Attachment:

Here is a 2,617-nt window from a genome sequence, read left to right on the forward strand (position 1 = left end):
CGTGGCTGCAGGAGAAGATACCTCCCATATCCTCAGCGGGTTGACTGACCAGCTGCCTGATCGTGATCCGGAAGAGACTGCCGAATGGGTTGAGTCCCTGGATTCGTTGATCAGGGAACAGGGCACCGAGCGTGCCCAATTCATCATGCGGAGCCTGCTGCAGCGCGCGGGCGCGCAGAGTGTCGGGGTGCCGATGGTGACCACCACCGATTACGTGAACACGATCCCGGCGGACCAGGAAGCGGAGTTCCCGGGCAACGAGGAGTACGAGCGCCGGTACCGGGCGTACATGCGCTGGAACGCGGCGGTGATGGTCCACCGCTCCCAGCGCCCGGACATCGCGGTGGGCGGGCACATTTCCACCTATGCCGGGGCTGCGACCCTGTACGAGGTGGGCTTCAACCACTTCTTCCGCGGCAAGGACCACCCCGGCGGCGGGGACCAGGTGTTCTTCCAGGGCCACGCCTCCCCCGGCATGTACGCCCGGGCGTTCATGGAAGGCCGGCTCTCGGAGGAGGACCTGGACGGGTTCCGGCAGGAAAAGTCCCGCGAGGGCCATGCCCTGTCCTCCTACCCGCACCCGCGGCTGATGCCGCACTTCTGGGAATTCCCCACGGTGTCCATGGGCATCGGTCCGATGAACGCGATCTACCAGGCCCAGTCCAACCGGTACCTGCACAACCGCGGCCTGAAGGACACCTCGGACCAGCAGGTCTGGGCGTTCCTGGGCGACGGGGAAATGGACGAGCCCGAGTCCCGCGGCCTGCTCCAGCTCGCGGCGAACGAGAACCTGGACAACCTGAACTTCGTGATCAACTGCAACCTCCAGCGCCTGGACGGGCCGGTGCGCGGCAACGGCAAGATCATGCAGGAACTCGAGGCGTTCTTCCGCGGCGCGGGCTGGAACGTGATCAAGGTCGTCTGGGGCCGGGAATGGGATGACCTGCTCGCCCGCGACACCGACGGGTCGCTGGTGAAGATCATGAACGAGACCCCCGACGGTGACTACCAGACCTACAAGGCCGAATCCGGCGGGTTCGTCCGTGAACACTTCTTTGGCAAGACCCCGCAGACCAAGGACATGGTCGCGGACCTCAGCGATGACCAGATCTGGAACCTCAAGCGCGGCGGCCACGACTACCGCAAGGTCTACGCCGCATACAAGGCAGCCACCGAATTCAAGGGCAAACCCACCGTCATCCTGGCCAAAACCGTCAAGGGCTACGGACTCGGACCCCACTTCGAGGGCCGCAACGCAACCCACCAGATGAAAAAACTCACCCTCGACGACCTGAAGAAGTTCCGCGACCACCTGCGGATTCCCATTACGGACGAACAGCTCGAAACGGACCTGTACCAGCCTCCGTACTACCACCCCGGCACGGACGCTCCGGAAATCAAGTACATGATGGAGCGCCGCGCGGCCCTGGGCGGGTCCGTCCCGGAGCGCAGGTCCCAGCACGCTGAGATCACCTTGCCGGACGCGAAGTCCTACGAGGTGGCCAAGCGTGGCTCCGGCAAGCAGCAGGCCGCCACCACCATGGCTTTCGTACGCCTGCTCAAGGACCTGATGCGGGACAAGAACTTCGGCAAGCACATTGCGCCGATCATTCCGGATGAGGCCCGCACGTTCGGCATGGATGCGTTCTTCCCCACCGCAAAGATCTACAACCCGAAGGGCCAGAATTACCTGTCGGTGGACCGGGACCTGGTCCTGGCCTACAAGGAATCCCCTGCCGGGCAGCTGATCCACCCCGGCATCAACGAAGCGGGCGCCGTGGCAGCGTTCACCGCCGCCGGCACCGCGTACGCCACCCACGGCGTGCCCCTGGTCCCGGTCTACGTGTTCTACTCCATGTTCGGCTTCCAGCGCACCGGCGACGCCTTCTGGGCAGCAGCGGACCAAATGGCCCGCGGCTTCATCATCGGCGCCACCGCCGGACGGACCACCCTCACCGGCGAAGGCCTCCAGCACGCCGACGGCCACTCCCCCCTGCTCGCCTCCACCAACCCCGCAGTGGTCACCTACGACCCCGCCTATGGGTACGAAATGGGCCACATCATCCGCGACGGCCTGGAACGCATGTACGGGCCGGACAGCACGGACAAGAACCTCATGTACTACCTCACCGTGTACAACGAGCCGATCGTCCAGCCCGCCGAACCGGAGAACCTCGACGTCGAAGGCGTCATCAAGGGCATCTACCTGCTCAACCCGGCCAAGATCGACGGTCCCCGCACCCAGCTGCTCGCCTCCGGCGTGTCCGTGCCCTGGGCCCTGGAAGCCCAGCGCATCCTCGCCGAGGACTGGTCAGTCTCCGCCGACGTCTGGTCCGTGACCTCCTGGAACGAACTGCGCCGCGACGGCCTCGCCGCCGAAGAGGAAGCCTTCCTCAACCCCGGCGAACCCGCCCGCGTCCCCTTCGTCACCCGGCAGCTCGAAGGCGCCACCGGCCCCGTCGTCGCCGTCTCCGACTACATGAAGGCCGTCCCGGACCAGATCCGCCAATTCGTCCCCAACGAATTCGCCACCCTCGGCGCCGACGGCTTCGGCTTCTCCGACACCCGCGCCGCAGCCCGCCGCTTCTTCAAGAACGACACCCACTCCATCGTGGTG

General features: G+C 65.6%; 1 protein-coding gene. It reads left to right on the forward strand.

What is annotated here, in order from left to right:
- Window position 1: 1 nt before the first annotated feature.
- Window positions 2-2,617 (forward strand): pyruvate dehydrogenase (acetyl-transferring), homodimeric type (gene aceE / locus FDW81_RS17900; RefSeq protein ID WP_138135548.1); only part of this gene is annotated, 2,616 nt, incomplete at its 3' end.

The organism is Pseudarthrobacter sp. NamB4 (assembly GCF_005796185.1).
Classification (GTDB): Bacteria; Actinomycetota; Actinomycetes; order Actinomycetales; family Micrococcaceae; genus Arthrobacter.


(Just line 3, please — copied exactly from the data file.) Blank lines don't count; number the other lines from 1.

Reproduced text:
General features: G+C 65.6%; 1 protein-coding gene. It reads left to right on the forward strand.